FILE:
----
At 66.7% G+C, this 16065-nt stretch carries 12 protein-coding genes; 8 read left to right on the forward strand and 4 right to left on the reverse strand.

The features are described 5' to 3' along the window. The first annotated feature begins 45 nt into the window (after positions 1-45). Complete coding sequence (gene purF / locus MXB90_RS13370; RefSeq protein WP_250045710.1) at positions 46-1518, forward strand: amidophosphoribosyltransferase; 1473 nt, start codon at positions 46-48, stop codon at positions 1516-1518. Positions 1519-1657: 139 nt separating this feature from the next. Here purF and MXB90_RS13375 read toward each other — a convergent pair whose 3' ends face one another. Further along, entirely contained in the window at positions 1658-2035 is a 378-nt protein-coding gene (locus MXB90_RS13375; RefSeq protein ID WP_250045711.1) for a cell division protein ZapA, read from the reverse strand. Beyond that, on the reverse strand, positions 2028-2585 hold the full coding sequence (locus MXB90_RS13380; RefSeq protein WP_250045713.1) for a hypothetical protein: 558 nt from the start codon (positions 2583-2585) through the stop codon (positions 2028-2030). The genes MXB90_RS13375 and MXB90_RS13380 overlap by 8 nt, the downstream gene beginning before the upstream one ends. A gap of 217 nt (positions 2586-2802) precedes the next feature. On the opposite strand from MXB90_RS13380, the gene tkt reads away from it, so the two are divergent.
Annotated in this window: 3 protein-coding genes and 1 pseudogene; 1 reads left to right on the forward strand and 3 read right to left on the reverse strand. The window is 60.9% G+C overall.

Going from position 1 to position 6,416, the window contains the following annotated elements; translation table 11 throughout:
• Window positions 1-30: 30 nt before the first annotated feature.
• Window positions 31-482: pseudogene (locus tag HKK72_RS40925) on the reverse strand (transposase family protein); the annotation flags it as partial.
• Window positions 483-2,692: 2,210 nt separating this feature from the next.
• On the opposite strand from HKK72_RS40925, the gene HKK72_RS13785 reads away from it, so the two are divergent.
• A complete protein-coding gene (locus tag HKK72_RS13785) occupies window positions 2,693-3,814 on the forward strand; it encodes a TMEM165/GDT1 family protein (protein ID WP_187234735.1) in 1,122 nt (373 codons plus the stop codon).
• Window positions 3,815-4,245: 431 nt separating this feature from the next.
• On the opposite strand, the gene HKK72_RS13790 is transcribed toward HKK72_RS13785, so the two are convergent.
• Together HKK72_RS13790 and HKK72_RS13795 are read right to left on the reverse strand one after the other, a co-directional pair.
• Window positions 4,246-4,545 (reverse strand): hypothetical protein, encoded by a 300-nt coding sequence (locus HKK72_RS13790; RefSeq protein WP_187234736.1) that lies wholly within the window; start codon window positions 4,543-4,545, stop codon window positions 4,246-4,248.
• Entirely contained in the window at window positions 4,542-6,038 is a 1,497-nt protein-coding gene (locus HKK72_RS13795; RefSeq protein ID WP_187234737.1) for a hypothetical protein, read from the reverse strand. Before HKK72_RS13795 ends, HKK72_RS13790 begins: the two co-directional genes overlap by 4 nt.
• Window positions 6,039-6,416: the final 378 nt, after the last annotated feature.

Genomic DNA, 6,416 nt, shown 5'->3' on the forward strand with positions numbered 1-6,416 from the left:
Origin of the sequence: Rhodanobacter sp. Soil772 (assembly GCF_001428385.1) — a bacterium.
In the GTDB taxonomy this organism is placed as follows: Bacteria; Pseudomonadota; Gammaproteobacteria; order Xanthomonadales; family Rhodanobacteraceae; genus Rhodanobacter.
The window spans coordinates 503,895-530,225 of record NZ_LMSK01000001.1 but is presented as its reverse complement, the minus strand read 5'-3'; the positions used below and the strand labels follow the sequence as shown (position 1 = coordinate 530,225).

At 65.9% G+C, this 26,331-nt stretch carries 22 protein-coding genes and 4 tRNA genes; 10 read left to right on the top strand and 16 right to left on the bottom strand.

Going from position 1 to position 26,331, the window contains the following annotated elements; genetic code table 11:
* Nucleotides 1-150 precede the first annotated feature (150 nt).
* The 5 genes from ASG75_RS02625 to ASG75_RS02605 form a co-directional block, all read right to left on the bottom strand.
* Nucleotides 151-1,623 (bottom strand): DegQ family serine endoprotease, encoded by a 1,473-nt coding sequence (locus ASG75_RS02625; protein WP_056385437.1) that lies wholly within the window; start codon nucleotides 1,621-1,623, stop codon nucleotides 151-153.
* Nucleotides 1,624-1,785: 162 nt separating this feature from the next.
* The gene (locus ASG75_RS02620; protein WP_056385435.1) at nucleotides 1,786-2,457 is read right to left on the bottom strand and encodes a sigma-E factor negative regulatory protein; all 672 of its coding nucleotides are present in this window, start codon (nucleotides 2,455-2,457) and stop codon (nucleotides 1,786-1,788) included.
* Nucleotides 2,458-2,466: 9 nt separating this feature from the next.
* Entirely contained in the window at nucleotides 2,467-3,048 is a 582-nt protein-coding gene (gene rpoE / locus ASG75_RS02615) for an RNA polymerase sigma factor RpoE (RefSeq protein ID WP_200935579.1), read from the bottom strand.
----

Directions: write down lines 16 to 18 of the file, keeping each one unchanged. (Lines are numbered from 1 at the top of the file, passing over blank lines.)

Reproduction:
Genomic DNA, 6,416 nt, shown 5'->3' on the forward strand with positions numbered 1-6,416 from the left:
Origin of the sequence: Rhodanobacter sp. Soil772 (assembly GCF_001428385.1) — a bacterium.
In the GTDB taxonomy this organism is placed as follows: Bacteria; Pseudomonadota; Gammaproteobacteria; order Xanthomonadales; family Rhodanobacteraceae; genus Rhodanobacter.